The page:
There are plenty of statistics that confirm this. According to the APA, Black children are 18 times more likely to be sentenced as adults than white children, and make up nearly 60 percent of children in prisons. Black college graduates are twice as likely as white college graduates to struggle to find a job. The sentencing project found that on the New Jersey Turnpike black drivers make up 15 percent of drivers and more than 40 percent of traffic stops and 73 percent of arrests, but that they break traffic laws at the same rate as whites.
Success is built on success. Bruce Wayne inherited his wealth from Thomas and Martha Wayne. White people have had the power since colonial times, and they have passed that power down to their sons and their grandsons. Laws and systems were put into place to strengthen the ability of white people to subtly profit over minorities. Neighborhoods arose as did ghettos, segregated by race, by wealth, and by choice. With those neighborhoods arose adequate and inadequate school systems, gang violence, and extracurricular activities. People grew up different, with different attitudes and different ideas about the world. Some felt repressed and came to believe that they deserved to be, because society confirmed it. Others rose to acquire wealth and prosperity, which they passed on to their children, even after they were gunned down in an alleyway. Bruce Wayne is not prejudiced, but he did benefit from a system of racism. After all, how many parents are gunned down in minority neighborhoods, and of those, how many of those children grow up with the means to become Batman?
A Bane to Real Discussion
This is an incredibly hard topic to talk about, especially lately. It polarizes people on both sides. White people do not want to be seen as racist, and so instinctively they will flat out deny the problem and often shift blame to others. In New York, Hispanics and blacks are three times more likely to be stopped and frisked by police. Many white people will look at that statistic and say, “those people should not be doing what they are doing or walking where they are walking or acting how they act and they won’t get stopped.” Or they say that those particular police officers were racist, but that is not the whole story, because passive racism can be just as pervasive and even more damaging. It is old ideas informing not our thoughts but our subconscious understandings, until they become so pervasive we accept them as normal.
The human mind makes associations, it was how we evolved to survive in the wild, but we are no longer a tribal society hunting elk for food. So those prejudices have come to inform our government, our businesses, and the way we treat one another. Yet, because we want to see ourselves as evolved and enlightened we tend to reject those actions or mark them as isolated incidents. In a sense we become Two-Face and our brain literally goes to war with itself over the concept of racism. When that happens we don’t flip a coin to solve it. Instead, many of us just shut down on the subject all together. We say, “it’s not our problem,” “or that we aren’t racists,” or that “we didn’t cause it.”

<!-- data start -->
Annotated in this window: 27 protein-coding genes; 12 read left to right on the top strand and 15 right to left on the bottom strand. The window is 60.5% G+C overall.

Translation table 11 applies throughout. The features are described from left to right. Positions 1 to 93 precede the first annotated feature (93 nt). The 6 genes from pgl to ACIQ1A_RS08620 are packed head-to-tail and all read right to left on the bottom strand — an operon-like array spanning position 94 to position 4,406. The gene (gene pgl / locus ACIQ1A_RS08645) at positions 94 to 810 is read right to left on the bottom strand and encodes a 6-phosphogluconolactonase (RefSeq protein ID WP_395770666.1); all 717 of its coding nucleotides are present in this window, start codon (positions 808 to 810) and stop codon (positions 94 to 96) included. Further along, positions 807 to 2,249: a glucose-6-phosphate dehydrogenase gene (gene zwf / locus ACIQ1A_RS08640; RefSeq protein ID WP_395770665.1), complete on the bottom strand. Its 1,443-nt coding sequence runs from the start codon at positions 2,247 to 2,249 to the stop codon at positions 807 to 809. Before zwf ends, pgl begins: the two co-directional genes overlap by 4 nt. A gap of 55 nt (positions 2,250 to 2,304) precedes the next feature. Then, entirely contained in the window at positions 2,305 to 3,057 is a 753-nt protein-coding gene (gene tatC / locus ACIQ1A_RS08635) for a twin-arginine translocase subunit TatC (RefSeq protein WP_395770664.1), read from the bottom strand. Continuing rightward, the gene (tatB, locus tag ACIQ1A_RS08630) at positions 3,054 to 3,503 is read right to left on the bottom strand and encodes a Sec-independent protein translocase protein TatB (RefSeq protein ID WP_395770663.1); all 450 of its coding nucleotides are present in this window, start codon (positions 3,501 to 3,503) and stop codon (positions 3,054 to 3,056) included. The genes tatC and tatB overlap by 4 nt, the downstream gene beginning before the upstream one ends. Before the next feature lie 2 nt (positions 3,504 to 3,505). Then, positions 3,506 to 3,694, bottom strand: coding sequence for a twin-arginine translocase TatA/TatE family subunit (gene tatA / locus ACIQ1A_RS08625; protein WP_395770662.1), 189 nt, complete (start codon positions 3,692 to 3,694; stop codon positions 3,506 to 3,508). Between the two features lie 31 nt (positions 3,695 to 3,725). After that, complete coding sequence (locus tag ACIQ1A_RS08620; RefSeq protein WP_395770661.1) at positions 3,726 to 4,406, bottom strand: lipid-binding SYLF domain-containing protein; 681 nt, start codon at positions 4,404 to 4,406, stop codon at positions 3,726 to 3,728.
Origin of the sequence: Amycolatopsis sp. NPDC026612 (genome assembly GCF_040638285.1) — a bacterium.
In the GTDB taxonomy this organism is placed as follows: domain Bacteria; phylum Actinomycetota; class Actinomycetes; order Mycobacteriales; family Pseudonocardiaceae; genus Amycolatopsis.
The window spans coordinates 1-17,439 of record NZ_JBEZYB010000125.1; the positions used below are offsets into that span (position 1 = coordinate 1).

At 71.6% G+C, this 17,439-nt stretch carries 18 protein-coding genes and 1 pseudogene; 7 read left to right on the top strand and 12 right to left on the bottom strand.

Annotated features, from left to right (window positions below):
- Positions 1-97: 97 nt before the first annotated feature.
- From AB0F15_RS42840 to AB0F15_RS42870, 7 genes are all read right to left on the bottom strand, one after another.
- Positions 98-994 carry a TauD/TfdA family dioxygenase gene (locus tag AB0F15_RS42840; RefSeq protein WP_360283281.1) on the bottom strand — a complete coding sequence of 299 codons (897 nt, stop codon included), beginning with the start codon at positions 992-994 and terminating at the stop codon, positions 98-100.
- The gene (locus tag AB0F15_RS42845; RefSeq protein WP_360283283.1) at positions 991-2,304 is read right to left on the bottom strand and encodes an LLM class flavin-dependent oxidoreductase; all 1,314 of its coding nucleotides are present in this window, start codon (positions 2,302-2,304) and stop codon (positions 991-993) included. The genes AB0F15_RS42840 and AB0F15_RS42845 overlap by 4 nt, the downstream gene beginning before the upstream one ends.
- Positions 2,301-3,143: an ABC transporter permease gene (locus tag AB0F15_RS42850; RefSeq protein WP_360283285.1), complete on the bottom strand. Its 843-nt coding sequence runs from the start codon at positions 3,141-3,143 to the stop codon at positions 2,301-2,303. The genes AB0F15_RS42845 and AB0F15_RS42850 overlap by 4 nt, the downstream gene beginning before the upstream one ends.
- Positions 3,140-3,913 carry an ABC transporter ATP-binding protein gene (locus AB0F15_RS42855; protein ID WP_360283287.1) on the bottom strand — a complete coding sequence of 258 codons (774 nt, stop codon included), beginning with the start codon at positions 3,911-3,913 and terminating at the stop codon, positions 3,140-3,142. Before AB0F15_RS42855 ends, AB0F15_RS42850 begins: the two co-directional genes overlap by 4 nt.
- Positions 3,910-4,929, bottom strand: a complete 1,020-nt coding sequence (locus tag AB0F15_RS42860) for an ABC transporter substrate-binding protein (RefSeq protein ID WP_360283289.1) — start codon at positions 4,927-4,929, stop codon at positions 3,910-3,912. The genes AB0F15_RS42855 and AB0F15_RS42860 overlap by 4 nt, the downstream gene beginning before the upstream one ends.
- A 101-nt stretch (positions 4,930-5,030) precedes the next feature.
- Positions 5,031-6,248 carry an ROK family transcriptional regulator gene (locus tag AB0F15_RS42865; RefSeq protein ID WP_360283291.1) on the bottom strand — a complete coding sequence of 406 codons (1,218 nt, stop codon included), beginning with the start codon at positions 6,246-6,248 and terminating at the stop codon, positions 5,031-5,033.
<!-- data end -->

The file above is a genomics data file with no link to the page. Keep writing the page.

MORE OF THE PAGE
A Signal in the Sky
Bruce Wayne is a racist, but he is also Batman. The Dark Knight knows something that a lot of other people do not. Just because you are not directly responsible for something, does not mean that you are not responsible for cleaning it up. Bruce did not create the crime and the poverty and corruption of Gotham, but he understands that he is responsible to be part of the solution to it. He could just as easily go on living a privileged playboy lifestyle, but instead he becomes Batman because he has a responsibility to use his wealth and power to help those around him make the world a better place.
For white people, you have never owned a slave, at least we assume you never did. You probably never participated in active discrimination, you may never even have made a racial joke, but you are still a racist, not because you did something but because you refuse to do anything. You did not create this problem, but you have the power, the position, and therefore the responsibility to help fix it, because it needs fixing.
Racism still exists. We have come a long way, but the journey is not done. Everyone born now, was born closer to that proverbial mountain top, and it is human nature for us to look back at the long and rocky road and say, “look how far we have come. We have succeeded,” but the truth is that we have not yet reached that fabled peak. There is still more to climb. There is still a lot of difficult road ahead, and we are all responsible for getting there. Racism is not an issue for just minorities, it is an issue for all us. No one who lives today started this problem, but, like Bruce Wayne, we are all responsible for cleaning up the streets of our own personal Gotham City. It is up to us, because we are all Bruce Wayne, and that means we are also all Batman.